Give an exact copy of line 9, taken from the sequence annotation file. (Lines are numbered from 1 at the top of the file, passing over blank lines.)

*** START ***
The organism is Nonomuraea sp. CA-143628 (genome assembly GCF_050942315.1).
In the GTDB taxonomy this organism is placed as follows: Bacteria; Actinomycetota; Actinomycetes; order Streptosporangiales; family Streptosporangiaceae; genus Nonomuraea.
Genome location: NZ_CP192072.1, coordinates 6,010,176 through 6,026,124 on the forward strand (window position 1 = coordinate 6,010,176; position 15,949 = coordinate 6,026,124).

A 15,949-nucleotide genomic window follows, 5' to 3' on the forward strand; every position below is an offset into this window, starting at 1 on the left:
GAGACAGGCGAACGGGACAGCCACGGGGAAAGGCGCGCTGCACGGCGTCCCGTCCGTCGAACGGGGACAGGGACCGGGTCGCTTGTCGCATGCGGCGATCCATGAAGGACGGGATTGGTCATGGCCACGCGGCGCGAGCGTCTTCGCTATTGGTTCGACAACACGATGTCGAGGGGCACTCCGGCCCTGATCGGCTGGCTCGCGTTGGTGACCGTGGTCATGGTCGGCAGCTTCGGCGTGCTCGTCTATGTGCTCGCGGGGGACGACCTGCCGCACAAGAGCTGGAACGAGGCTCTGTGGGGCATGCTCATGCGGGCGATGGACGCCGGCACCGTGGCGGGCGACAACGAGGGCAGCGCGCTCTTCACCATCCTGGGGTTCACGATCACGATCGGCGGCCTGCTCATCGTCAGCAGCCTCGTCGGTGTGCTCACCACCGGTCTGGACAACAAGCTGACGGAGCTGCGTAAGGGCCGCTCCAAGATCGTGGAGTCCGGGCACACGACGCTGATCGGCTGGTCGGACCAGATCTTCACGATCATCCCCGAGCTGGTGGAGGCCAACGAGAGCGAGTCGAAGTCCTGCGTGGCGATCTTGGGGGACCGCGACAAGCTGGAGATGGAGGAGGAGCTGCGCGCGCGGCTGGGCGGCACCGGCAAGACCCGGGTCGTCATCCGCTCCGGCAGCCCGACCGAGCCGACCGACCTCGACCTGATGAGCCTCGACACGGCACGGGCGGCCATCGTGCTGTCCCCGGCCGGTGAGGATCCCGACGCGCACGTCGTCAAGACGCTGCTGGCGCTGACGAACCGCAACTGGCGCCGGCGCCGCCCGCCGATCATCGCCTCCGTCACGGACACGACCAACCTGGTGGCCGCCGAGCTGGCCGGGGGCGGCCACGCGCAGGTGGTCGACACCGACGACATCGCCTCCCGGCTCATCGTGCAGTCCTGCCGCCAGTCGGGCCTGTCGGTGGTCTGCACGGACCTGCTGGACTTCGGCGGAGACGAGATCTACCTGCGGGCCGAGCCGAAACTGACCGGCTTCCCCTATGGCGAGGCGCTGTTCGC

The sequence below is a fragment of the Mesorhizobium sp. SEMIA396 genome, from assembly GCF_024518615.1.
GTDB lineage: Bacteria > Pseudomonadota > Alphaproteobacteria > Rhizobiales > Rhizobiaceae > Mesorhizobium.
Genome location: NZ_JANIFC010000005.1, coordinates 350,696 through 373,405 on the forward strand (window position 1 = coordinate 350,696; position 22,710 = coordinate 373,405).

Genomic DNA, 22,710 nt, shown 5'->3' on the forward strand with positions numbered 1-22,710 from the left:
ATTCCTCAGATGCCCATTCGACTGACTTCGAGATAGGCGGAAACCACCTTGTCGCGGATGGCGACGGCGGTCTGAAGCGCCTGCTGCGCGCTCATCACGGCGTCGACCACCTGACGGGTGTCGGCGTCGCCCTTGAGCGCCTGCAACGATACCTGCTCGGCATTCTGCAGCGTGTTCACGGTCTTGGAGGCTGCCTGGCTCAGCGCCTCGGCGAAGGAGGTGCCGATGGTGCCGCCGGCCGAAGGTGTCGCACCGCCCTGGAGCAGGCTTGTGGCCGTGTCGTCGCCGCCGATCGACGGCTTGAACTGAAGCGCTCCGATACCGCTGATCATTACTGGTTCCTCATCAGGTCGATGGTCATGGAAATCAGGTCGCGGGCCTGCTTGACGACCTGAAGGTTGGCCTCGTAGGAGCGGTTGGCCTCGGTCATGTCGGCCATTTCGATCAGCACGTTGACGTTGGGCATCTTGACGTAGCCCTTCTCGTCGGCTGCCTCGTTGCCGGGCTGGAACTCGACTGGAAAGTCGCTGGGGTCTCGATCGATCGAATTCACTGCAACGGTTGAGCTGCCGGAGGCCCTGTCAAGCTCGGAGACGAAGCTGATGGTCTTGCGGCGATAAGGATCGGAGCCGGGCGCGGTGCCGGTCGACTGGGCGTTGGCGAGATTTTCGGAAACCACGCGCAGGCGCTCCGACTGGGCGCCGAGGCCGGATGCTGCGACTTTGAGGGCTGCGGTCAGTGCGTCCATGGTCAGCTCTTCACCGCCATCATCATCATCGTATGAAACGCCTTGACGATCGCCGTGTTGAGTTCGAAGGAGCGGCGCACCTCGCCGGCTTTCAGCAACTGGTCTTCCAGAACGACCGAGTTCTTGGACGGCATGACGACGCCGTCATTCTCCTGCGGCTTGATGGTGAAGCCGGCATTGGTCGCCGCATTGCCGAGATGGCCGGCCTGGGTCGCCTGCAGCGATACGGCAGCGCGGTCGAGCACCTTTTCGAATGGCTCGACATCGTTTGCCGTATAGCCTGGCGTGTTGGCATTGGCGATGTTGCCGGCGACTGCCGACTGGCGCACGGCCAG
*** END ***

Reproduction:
Genomic DNA, 22,710 nt, shown 5'->3' on the forward strand with positions numbered 1-22,710 from the left: